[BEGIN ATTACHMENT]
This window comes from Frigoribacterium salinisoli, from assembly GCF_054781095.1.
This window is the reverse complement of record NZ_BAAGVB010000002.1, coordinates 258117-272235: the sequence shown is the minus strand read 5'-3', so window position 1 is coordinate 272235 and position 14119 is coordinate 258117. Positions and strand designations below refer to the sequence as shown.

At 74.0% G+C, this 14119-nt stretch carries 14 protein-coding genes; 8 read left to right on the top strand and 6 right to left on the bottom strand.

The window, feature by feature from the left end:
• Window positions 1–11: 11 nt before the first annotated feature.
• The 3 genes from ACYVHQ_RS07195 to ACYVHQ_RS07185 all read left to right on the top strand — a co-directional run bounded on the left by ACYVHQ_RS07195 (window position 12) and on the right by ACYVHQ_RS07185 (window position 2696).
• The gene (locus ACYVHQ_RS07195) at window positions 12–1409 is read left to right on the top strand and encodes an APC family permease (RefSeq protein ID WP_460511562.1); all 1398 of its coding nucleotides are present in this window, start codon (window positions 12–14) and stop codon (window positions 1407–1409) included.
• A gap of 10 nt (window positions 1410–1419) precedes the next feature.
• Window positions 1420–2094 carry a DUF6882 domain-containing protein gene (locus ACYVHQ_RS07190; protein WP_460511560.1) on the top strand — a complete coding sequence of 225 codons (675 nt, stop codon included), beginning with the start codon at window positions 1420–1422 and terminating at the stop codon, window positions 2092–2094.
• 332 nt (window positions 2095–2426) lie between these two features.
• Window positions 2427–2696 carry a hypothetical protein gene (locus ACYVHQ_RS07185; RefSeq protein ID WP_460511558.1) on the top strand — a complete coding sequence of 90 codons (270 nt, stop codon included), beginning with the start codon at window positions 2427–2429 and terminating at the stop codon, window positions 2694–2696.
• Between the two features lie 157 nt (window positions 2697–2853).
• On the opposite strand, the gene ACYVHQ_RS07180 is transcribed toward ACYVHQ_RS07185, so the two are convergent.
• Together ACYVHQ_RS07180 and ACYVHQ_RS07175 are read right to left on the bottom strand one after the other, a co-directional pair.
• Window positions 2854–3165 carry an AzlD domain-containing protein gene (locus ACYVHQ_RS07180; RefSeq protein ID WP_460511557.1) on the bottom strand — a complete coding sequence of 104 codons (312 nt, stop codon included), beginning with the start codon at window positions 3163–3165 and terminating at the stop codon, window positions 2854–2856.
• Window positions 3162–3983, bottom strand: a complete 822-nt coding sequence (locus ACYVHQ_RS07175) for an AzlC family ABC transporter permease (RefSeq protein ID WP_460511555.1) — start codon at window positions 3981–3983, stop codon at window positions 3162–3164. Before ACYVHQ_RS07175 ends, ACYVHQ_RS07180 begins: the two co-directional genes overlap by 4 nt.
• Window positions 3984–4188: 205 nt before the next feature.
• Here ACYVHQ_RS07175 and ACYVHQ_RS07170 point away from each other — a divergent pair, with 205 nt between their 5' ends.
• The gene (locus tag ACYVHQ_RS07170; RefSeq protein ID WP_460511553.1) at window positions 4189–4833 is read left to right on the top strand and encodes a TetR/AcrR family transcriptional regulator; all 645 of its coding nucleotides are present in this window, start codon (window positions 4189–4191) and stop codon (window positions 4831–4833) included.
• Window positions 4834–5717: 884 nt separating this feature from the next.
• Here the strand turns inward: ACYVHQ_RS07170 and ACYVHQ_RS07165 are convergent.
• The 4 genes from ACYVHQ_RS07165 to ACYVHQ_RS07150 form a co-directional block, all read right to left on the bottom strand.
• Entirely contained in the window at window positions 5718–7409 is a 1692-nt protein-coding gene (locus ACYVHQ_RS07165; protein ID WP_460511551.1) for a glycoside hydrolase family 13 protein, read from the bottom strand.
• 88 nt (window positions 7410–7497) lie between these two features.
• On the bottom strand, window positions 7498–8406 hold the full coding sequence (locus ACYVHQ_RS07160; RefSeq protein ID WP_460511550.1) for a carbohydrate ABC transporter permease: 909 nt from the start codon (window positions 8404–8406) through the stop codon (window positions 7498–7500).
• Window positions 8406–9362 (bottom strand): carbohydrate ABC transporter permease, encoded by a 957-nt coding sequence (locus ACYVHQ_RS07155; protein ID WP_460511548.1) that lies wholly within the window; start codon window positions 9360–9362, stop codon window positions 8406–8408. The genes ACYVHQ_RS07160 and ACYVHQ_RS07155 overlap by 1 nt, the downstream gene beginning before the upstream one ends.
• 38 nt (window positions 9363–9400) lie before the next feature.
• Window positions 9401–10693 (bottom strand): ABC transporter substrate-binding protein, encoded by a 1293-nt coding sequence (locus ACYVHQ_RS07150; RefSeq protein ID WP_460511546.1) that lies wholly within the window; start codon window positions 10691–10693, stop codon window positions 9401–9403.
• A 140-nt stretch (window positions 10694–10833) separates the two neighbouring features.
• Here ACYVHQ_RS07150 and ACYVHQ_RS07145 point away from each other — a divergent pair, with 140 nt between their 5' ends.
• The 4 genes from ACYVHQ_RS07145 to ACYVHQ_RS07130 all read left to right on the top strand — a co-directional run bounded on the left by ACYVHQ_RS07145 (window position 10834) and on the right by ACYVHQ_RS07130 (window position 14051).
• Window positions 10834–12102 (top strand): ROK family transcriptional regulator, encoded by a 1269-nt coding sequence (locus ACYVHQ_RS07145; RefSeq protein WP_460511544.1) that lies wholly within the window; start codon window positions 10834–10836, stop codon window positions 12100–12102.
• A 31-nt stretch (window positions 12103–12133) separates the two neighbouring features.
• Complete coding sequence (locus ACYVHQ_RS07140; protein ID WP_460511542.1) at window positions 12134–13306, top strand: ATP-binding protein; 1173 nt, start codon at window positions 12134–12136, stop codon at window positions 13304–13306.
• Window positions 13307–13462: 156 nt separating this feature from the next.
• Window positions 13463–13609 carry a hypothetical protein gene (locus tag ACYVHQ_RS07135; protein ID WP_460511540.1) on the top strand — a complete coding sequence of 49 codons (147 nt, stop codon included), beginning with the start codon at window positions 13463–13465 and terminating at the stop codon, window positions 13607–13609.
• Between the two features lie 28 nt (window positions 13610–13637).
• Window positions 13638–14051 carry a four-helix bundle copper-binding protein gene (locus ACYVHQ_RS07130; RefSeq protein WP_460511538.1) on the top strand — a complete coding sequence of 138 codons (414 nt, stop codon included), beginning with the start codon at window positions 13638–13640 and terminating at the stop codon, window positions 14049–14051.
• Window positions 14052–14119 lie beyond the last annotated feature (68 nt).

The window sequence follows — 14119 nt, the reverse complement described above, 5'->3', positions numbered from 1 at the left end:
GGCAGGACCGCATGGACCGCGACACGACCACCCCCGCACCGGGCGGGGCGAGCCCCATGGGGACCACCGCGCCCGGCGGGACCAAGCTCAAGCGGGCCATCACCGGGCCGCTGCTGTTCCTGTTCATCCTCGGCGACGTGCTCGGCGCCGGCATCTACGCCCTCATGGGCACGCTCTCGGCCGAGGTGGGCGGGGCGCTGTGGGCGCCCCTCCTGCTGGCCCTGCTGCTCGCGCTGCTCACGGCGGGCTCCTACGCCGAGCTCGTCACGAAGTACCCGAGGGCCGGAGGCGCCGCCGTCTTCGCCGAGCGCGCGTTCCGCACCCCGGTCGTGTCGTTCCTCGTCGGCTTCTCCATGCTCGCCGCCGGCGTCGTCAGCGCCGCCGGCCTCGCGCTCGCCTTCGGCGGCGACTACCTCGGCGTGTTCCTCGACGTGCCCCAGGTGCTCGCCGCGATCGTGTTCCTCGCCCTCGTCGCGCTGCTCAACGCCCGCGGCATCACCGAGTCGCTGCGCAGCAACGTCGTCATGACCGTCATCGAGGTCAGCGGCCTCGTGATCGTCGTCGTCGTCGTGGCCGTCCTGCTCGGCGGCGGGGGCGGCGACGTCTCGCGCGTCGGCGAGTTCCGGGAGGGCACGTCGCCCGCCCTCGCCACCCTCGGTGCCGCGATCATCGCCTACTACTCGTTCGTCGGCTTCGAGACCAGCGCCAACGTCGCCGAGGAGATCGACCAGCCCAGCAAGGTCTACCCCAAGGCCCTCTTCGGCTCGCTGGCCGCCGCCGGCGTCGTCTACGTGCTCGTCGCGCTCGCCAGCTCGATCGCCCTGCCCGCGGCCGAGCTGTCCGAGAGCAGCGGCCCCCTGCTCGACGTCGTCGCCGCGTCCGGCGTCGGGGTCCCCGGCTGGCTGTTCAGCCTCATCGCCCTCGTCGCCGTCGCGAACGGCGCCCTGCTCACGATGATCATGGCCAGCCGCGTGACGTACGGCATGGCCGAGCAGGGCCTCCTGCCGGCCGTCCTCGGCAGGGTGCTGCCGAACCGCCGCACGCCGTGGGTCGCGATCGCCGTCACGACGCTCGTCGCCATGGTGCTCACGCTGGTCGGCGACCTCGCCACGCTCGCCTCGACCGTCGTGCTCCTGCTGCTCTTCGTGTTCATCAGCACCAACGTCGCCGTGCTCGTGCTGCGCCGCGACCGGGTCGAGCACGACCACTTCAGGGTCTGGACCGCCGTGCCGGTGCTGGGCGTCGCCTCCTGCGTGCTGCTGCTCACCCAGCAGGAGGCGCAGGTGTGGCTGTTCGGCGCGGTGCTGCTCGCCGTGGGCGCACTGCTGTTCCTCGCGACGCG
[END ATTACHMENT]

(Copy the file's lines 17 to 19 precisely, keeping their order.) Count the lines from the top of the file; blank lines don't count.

• Window positions 3984–4188: 205 nt before the next feature.
• Here ACYVHQ_RS07175 and ACYVHQ_RS07170 point away from each other — a divergent pair, with 205 nt between their 5' ends.
• The gene (locus tag ACYVHQ_RS07170; RefSeq protein ID WP_460511553.1) at window positions 4189–4833 is read left to right on the top strand and encodes a TetR/AcrR family transcriptional regulator; all 645 of its coding nucleotides are present in this window, start codon (window positions 4189–4191) and stop codon (window positions 4831–4833) included.